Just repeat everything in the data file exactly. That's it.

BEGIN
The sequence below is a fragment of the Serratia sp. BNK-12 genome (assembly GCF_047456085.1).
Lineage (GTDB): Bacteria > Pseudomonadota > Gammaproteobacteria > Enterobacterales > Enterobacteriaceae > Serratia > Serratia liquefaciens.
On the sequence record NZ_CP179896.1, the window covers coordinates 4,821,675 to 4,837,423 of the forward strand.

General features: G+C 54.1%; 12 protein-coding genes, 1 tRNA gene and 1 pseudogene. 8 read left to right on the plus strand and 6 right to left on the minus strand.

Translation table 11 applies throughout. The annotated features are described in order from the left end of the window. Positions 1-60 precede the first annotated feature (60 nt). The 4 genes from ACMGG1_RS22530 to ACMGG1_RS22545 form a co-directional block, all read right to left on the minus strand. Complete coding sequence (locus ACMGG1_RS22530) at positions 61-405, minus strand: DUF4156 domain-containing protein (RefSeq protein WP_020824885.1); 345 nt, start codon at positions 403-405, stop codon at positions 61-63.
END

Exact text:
The sequence below is a fragment of the Serratia sp. BNK-12 genome (assembly GCF_047456085.1).
Lineage (GTDB): Bacteria > Pseudomonadota > Gammaproteobacteria > Enterobacterales > Enterobacteriaceae > Serratia > Serratia liquefaciens.
On the sequence record NZ_CP179896.1, the window covers coordinates 4,821,675 to 4,837,423 of the forward strand.

General features: G+C 54.1%; 12 protein-coding genes, 1 tRNA gene and 1 pseudogene. 8 read left to right on the plus strand and 6 right to left on the minus strand.

Translation table 11 applies throughout. The annotated features are described in order from the left end of the window. Positions 1-60 precede the first annotated feature (60 nt). The 4 genes from ACMGG1_RS22530 to ACMGG1_RS22545 form a co-directional block, all read right to left on the minus strand. Complete coding sequence (locus ACMGG1_RS22530) at positions 61-405, minus strand: DUF4156 domain-containing protein (RefSeq protein WP_020824885.1); 345 nt, start codon at positions 403-405, stop codon at positions 61-63.